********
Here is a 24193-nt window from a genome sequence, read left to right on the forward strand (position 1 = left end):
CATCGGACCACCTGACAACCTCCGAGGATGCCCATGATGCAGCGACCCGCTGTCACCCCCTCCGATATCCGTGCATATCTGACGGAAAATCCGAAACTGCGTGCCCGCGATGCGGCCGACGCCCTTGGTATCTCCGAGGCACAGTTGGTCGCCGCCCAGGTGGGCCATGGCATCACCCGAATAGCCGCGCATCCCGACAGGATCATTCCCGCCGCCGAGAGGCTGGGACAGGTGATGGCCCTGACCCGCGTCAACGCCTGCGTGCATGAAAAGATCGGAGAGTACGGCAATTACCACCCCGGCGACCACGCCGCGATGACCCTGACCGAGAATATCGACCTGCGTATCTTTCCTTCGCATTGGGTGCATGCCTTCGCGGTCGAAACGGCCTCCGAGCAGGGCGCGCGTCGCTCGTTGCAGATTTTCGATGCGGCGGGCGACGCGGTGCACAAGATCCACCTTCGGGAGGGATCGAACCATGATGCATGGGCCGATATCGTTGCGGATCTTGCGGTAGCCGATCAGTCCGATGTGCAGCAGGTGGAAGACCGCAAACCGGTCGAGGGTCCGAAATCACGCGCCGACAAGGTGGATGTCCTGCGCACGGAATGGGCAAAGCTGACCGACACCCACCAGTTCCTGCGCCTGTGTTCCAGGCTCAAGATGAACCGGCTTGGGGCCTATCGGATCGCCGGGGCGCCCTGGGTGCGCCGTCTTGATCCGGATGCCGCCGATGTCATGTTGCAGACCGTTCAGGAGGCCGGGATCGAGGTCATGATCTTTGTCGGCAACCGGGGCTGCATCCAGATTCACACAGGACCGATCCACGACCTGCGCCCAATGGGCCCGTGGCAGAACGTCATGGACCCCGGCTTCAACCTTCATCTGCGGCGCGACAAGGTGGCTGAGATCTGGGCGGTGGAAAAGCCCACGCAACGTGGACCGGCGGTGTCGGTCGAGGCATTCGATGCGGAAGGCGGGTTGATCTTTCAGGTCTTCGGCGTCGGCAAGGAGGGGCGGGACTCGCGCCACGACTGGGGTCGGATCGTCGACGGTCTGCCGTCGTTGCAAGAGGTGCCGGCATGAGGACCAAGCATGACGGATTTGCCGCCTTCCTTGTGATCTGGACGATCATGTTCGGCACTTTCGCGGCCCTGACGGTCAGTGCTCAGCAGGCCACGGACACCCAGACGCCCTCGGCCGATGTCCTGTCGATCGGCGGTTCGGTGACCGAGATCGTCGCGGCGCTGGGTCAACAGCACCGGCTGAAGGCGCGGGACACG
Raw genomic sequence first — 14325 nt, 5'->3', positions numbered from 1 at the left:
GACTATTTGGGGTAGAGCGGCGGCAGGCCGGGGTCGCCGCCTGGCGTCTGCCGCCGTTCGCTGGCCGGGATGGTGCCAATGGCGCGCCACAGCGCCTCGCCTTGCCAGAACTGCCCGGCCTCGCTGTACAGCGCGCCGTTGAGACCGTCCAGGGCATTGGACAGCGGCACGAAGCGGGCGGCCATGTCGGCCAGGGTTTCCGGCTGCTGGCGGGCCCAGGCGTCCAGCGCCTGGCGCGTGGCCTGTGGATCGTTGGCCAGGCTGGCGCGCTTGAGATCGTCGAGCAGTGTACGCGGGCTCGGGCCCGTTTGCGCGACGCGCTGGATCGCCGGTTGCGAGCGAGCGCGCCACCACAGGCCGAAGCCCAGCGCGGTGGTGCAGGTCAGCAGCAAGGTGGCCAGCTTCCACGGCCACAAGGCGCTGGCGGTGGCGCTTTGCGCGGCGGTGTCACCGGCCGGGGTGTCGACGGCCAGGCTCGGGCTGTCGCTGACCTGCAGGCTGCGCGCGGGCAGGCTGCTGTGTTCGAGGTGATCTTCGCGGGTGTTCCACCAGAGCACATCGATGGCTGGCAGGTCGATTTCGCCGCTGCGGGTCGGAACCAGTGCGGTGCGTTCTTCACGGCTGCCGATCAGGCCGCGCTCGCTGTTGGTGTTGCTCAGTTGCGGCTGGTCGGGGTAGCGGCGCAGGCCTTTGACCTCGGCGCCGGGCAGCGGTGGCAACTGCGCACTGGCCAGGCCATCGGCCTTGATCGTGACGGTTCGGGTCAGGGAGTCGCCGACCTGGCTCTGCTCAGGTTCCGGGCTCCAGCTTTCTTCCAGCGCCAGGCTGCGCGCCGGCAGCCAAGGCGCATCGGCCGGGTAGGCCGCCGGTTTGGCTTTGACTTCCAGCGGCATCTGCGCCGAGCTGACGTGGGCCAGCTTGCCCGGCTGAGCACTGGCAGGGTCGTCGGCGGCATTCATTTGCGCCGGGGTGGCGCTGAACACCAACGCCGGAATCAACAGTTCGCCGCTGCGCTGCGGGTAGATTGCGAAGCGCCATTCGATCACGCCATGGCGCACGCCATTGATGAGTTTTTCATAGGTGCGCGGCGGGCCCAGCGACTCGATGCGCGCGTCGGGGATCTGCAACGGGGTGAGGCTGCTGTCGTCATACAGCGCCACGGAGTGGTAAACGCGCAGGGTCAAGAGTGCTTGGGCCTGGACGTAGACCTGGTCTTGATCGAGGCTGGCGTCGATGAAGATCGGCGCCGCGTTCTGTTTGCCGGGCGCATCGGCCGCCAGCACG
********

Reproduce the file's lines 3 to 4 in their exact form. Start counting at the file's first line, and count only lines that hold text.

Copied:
Raw genomic sequence first — 14325 nt, 5'->3', positions numbered from 1 at the left:
GACTATTTGGGGTAGAGCGGCGGCAGGCCGGGGTCGCCGCCTGGCGTCTGCCGCCGTTCGCTGGCCGGGATGGTGCCAATGGCGCGCCACAGCGCCTCGCCTTGCCAGAACTGCCCGGCCTCGCTGTACAGCGCGCCGTTGAGACCGTCCAGGGCATTGGACAGCGGCACGAAGCGGGCGGCCATGTCGGCCAGGGTTTCCGGCTGCTGGCGGGCCCAGGCGTCCAGCGCCTGGCGCGTGGCCTGTGGATCGTTGGCCAGGCTGGCGCGCTTGAGATCGTCGAGCAGTGTACGCGGGCTCGGGCCCGTTTGCGCGACGCGCTGGATCGCCGGTTGCGAGCGAGCGCGCCACCACAGGCCGAAGCCCAGCGCGGTGGTGCAGGTCAGCAGCAAGGTGGCCAGCTTCCACGGCCACAAGGCGCTGGCGGTGGCGCTTTGCGCGGCGGTGTCACCGGCCGGGGTGTCGACGGCCAGGCTCGGGCTGTCGCTGACCTGCAGGCTGCGCGCGGGCAGGCTGCTGTGTTCGAGGTGATCTTCGCGGGTGTTCCACCAGAGCACATCGATGGCTGGCAGGTCGATTTCGCCGCTGCGGGTCGGAACCAGTGCGGTGCGTTCTTCACGGCTGCCGATCAGGCCGCGCTCGCTGTTGGTGTTGCTCAGTTGCGGCTGGTCGGGGTAGCGGCGCAGGCCTTTGACCTCGGCGCCGGGCAGCGGTGGCAACTGCGCACTGGCCAGGCCATCGGCCTTGATCGTGACGGTTCGGGTCAGGGAGTCGCCGACCTGGCTCTGCTCAGGTTCCGGGCTCCAGCTTTCTTCCAGCGCCAGGCTGCGCGCCGGCAGCCAAGGCGCATCGGCCGGGTAGGCCGCCGGTTTGGCTTTGACTTCCAGCGGCATCTGCGCCGAGCTGACGTGGGCCAGCTTGCCCGGCTGAGCACTGGCAGGGTCGTCGGCGGCATTCATTTGCGCCGGGGTGGCGCTGAACACCAACGCCGGAATCAACAGTTCGCCGCTGCGCTGCGGGTAGATTGCGAAGCGCCATTCGATCACGCCATGGCGCACGCCATTGATGAGTTTTTCATAGGTGCGCGGCGGGCCCAGCGACTCGATGCGCGCGTCGGGGATCTGCAACGGGGTGAGGCTGCTGTCGTCATACAGCGCCACGGAGTGGTAAACGCGCAGGGTCAAGAGTGCTTGGGCCTGGACGTAGACCTGGTCTTGATCGAGGCTGGCGTCGATGAAGATCGGCGCCGCGTTCTGTTTGCCGGGCGCATCGGCCGCCAGCACG